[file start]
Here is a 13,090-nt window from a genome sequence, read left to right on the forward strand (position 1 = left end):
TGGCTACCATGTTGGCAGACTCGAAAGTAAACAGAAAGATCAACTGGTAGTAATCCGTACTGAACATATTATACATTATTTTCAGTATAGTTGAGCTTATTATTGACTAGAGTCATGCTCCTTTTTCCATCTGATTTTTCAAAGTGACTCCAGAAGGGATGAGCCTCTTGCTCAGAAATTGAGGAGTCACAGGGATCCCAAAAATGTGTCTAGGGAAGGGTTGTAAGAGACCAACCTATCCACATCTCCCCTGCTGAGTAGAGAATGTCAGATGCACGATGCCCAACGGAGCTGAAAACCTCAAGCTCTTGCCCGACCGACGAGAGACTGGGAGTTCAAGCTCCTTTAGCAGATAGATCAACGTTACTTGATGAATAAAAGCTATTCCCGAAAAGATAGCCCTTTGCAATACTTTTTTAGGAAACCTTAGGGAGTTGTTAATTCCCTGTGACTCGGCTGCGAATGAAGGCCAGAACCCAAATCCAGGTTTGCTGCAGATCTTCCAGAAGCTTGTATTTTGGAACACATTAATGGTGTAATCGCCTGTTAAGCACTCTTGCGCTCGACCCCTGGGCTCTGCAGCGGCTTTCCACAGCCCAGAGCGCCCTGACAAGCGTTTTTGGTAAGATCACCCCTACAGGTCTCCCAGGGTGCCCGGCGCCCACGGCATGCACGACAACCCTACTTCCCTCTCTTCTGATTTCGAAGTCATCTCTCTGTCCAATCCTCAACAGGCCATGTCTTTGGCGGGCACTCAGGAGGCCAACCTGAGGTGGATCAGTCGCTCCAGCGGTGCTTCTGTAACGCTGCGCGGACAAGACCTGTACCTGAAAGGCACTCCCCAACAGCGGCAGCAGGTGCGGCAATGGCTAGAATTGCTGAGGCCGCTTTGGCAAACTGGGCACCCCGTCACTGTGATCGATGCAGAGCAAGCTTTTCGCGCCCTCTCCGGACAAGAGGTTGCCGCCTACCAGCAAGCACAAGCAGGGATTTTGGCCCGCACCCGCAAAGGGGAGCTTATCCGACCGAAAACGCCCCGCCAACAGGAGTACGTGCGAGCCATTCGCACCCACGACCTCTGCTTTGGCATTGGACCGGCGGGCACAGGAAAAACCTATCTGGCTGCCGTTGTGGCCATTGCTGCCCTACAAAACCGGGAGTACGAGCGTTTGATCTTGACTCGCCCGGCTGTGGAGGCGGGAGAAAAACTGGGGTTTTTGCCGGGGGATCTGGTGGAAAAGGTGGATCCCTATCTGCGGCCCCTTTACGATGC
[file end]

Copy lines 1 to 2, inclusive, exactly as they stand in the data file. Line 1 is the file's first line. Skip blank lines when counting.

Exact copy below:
Here is a 13,090-nt window from a genome sequence, read left to right on the forward strand (position 1 = left end):
TGGCTACCATGTTGGCAGACTCGAAAGTAAACAGAAAGATCAACTGGTAGTAATCCGTACTGAACATATTATACATTATTTTCAGTATAGTTGAGCTTATTATTGACTAGAGTCATGCTCCTTTTTCCATCTGATTTTTCAAAGTGACTCCAGAAGGGATGAGCCTCTTGCTCAGAAATTGAGGAGTCACAGGGATCCCAAAAATGTGTCTAGGGAAGGGTTGTAAGAGACCAACCTATCCACATCTCCCCTGCTGAGTAGAGAATGTCAGATGCACGATGCCCAACGGAGCTGAAAACCTCAAGCTCTTGCCCGACCGACGAGAGACTGGGAGTTCAAGCTCCTTTAGCAGATAGATCAACGTTACTTGATGAATAAAAGCTATTCCCGAAAAGATAGCCCTTTGCAATACTTTTTTAGGAAACCTTAGGGAGTTGTTAATTCCCTGTGACTCGGCTGCGAATGAAGGCCAGAACCCAAATCCAGGTTTGCTGCAGATCTTCCAGAAGCTTGTATTTTGGAACACATTAATGGTGTAATCGCCTGTTAAGCACTCTTGCGCTCGACCCCTGGGCTCTGCAGCGGCTTTCCACAGCCCAGAGCGCCCTGACAAGCGTTTTTGGTAAGATCACCCCTACAGGTCTCCCAGGGTGCCCGGCGCCCACGGCATGCACGACAACCCTACTTCCCTCTCTTCTGATTTCGAAGTCATCTCTCTGTCCAATCCTCAACAGGCCATGTCTTTGGCGGGCACTCAGGAGGCCAACCTGAGGTGGATCAGTCGCTCCAGCGGTGCTTCTGTAACGCTGCGCGGACAAGACCTGTACCTGAAAGGCACTCCCCAACAGCGGCAGCAGGTGCGGCAATGGCTAGAATTGCTGAGGCCGCTTTGGCAAACTGGGCACCCCGTCACTGTGATCGATGCAGAGCAAGCTTTTCGCGCCCTCTCCGGACAAGAGGTTGCCGCCTACCAGCAAGCACAAGCAGGGATTTTGGCCCGCACCCGCAAAGGGGAGCTTATCCGACCGAAAACGCCCCGCCAACAGGAGTACGTGCGAGCCATTCGCACCCACGACCTCTGCTTTGGCATTGGACCGGCGGGCACAGGAAAAACCTATCTGGCTGCCGTTGTGGCCATTGCTGCCCTACAAAACCGGGAGTACGAGCGTTTGATCTTGACTCGCCCGGCTGTGGAGGCGGGAGAAAAACTGGGGTTTTTGCCGGGGGATCTGGTGGAAAAGGTGGATCCCTATCTGCGGCCCCTTTACGATGC